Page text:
Having said these things, he spat on the ground and made mud with the saliva. Then he anointed the man's eyes with the mud and said to him, “Go, wash in the pool of Siloam” (which means Sent). So he went and washed and came back seeing. The neighbors and those who had seen him before as a beggar were saying, “Is this not the man who used to sit and beg?” Some said, “It is he.” Others said, “No, but he is like him.” He kept saying, “I am the man.” So they said to him, “Then how were your eyes opened?” He answered, “The man called Jesus made mud and anointed my eyes and said to me, ‘Go to Siloam and wash.’ So I went and washed and received my sight.” They said to him, “Where is he?” He said, “I do not know.”
I must admit that, like those who did not recognize the healed man, I might have been skeptical too. When my wife Ellen was healed of blindness in 1975 I had a very difficult time coming to grips with it. She had been blind for three years and that was what I had become comfortable with. When she told me that she had passed the eye test for the driving exam I had no context for it. Such is the way that many back then, and now, deal with the miraculous. Interesting that the man who was blind did not know who Jesus was.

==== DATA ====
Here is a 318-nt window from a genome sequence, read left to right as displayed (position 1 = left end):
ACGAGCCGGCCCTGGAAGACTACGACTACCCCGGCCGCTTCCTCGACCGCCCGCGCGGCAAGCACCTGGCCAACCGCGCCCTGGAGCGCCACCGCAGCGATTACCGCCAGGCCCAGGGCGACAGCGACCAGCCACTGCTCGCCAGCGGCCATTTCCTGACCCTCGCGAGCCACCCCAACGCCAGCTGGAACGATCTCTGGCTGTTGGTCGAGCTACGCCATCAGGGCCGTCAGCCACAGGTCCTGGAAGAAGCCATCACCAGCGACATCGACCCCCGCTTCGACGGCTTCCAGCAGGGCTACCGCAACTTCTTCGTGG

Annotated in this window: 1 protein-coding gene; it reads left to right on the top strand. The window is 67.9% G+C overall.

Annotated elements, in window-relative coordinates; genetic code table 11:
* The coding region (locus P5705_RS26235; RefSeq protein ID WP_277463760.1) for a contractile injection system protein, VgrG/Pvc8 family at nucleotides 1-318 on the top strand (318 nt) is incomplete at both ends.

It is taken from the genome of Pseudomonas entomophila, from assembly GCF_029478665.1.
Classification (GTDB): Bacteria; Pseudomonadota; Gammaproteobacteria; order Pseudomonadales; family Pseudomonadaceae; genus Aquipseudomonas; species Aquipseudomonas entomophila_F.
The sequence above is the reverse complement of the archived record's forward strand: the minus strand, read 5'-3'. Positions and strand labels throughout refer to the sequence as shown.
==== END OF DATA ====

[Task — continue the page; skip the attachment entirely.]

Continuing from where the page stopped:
That was the atmosphere of Ellen's healing as well. In a church that was meeting in a grade school cafeteria the pastor asked a simple question. Before preaching his message he felt impressed to ask if anyone would like to invite Jesus into their heart. Ellen's hand went up and in an instant she could see. The interesting part was how Ellen, like this man in our passage, changed on the inside. She, like him, testified to everyone that she would meet. Jesus had done something amazing for her and she, like this man, would not be silent.
Help me to not be silenced today Lord. Open doors for me to testify of your love.